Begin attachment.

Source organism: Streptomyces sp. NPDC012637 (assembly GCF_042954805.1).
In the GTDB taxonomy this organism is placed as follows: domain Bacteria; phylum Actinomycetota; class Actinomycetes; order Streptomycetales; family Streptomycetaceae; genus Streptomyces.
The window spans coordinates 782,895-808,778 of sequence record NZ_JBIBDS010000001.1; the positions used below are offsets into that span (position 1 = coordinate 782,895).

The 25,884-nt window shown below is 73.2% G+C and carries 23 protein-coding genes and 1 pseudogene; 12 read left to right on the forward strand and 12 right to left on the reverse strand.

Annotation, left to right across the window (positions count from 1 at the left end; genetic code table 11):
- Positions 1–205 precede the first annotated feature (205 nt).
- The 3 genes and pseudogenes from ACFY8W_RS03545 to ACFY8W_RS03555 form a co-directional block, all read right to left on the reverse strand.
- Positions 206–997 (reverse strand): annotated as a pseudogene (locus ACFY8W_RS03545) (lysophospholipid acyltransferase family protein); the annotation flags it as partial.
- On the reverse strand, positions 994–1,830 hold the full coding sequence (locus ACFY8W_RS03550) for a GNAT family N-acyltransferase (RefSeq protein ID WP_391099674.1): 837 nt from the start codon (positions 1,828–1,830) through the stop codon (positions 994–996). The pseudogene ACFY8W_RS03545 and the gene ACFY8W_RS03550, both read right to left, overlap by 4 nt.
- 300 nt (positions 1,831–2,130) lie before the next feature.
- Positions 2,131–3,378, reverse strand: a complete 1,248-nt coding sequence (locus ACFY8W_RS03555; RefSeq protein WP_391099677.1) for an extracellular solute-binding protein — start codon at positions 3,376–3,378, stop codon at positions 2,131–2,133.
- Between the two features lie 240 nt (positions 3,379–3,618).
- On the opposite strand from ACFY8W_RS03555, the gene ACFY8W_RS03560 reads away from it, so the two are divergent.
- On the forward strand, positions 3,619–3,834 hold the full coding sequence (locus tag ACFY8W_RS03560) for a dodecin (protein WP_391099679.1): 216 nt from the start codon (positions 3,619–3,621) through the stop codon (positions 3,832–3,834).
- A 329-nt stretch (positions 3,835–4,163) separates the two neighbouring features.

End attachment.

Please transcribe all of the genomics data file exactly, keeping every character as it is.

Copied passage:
Source organism: Streptomyces sp. NPDC012637 (assembly GCF_042954805.1).
In the GTDB taxonomy this organism is placed as follows: domain Bacteria; phylum Actinomycetota; class Actinomycetes; order Streptomycetales; family Streptomycetaceae; genus Streptomyces.
The window spans coordinates 782,895-808,778 of sequence record NZ_JBIBDS010000001.1; the positions used below are offsets into that span (position 1 = coordinate 782,895).

The 25,884-nt window shown below is 73.2% G+C and carries 23 protein-coding genes and 1 pseudogene; 12 read left to right on the forward strand and 12 right to left on the reverse strand.

Annotation, left to right across the window (positions count from 1 at the left end; genetic code table 11):
- Positions 1–205 precede the first annotated feature (205 nt).
- The 3 genes and pseudogenes from ACFY8W_RS03545 to ACFY8W_RS03555 form a co-directional block, all read right to left on the reverse strand.
- Positions 206–997 (reverse strand): annotated as a pseudogene (locus ACFY8W_RS03545) (lysophospholipid acyltransferase family protein); the annotation flags it as partial.
- On the reverse strand, positions 994–1,830 hold the full coding sequence (locus ACFY8W_RS03550) for a GNAT family N-acyltransferase (RefSeq protein ID WP_391099674.1): 837 nt from the start codon (positions 1,828–1,830) through the stop codon (positions 994–996). The pseudogene ACFY8W_RS03545 and the gene ACFY8W_RS03550, both read right to left, overlap by 4 nt.
- 300 nt (positions 1,831–2,130) lie before the next feature.
- Positions 2,131–3,378, reverse strand: a complete 1,248-nt coding sequence (locus ACFY8W_RS03555; RefSeq protein WP_391099677.1) for an extracellular solute-binding protein — start codon at positions 3,376–3,378, stop codon at positions 2,131–2,133.
- Between the two features lie 240 nt (positions 3,379–3,618).
- On the opposite strand from ACFY8W_RS03555, the gene ACFY8W_RS03560 reads away from it, so the two are divergent.
- On the forward strand, positions 3,619–3,834 hold the full coding sequence (locus tag ACFY8W_RS03560) for a dodecin (protein WP_391099679.1): 216 nt from the start codon (positions 3,619–3,621) through the stop codon (positions 3,832–3,834).
- A 329-nt stretch (positions 3,835–4,163) separates the two neighbouring features.